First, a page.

According to the allegations of the second amended complaint, Gospel Center Temple COGIC ("Temple COGIC"), located at 16885 Highway 57, Moscow, Fayette County, Tennessee, was founded "many years ago." At the time of its founding, Temple COGIC "assumed the vows of membership with [COGIC] and declared it[s] willingness to submit to and abide by the government of [COGIC]," including The Official Manual. In return, COGIC issued Temple COGIC "[a] certificate of membership"3 and assigned Temple COGIC to the Tennessee Headquarters Ecclesiastical Jurisdiction ("THEJ").

L. M. Haley, Jr. founded Temple COGIC and served as its duly appointed pastor until his death on October 10, 2009. Thereafter the Jurisdictional Bishop for THEJ, Bishop J.O. Patterson, Jr., "declined to name a pastor and temporarily assumed the pastorship of [Temple COGIC]," as authorized by The Official Manual.4

Bishop Patterson died in June 2011, and Bishop David A. Hall thereafter was appointed Jurisdictional Bishop for THEJ. Like his predecessor, Bishop Hall chose to serve as pastor of Temple COGIC rather than appoint someone else to the position. Unfortunately, not everyone at Temple COGIC was satisfied with Bishop Hall's decision, and in October 2011, those dissatisfied with the decision sought the advice of a lawyer, also an elder in COGIC, about their options. In a letter included in the record on appeal, this attorney summarized the advice he had given, explaining that the members of Temple COGIC had an "absolute right to vote to move to another [Ecclesiastical] [J]urisdiction" but cautioned that, "if they [were] to remain in COGIC[,] they must follow the church's polity, including accepting the Bishop's appointment of Pastors." He explained that, "if they desire[ed] to fellowship with another [Ecclesiastical] [J]urisdiction [of COGIC], they should present their petition to the General Board requesting a vote of the membership."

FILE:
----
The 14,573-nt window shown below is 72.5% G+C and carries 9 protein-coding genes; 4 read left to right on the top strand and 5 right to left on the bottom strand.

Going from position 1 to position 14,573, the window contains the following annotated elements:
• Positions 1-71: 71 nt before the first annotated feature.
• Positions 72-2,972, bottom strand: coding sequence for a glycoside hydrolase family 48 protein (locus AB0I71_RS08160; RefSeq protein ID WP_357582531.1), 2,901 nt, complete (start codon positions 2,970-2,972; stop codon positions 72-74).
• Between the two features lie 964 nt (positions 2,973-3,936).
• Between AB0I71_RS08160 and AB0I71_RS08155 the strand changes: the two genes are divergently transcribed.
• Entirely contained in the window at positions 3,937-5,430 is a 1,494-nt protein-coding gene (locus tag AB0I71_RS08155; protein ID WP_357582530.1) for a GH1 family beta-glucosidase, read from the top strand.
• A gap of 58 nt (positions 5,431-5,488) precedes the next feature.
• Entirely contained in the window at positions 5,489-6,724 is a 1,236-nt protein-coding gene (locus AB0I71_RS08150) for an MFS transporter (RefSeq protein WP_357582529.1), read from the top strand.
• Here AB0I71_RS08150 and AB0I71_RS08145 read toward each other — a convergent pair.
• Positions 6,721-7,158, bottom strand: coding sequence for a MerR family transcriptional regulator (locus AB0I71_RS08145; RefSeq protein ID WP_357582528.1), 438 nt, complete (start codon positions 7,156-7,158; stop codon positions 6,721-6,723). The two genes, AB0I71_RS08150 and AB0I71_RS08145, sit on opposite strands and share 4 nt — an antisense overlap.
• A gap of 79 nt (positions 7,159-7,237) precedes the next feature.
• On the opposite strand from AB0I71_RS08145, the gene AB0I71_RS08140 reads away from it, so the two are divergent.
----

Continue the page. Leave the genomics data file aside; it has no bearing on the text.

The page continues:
Thereafter, the General Secretary of COGIC received a letter advising that a majority of the members of Temple COGIC had voted to transfer to another Ecclesiastical Jurisdiction.5 The General Secretary responded with a letter explaining that the election would not be recognized as valid because it had not been conducted in compliance with COGIC procedures, contained in The Official Manual, for obtaining a transfer to another Ecclesiastical Jurisdiction. The General Secretary provided a copy of the applicable procedures and invited the recipients of the letter to contact his office should additional information or assistance be needed. The General Secretary did not receive any additional correspondence regarding a transfer.

However, on December 16, 2011, a corporate charter was filed with the Tennessee Secretary of State's Office creating Gospel Center Temple Church Moscow, Inc. ("Moscow Church"). The Moscow Church's corporate charter listed its business address as 16885 Highway 57, Moscow, Fayette County, Tennessee, the same address as Temple COGIC. Neither the corporate charter nor any other document in the record on appeal indicates that the Moscow Church was organized as a member church of COGIC. Another Tennessee corporation, L. M. Haley Ministries, Incorporated ("L. M. Haley Ministries"), had been formed previously by the founding pastor of Temple COGIC and had also listed 16885 Highway 57, Moscow, Fayette County, Tennessee, as its registered office and principal place of business. Nevertheless, according to a September 17, 2000 deed, the grantees for the real property located at this address were Temple COGIC, Ella Mary Cox, Milton E. Holt, Sr., Lonnie M. Haley, Janice Murphy, John W. Arnett, and Erskine J. Murphy, Trustees for the use and benefit of Temple COGIC [and] its assigns. Neither the Moscow Church nor L. M. Haley Ministries was listed on the deed as having any interest in the property. The September 17, 2000 deed also did not expressly list COGIC as having an interest in the property, but The Official Manual includes the following provision: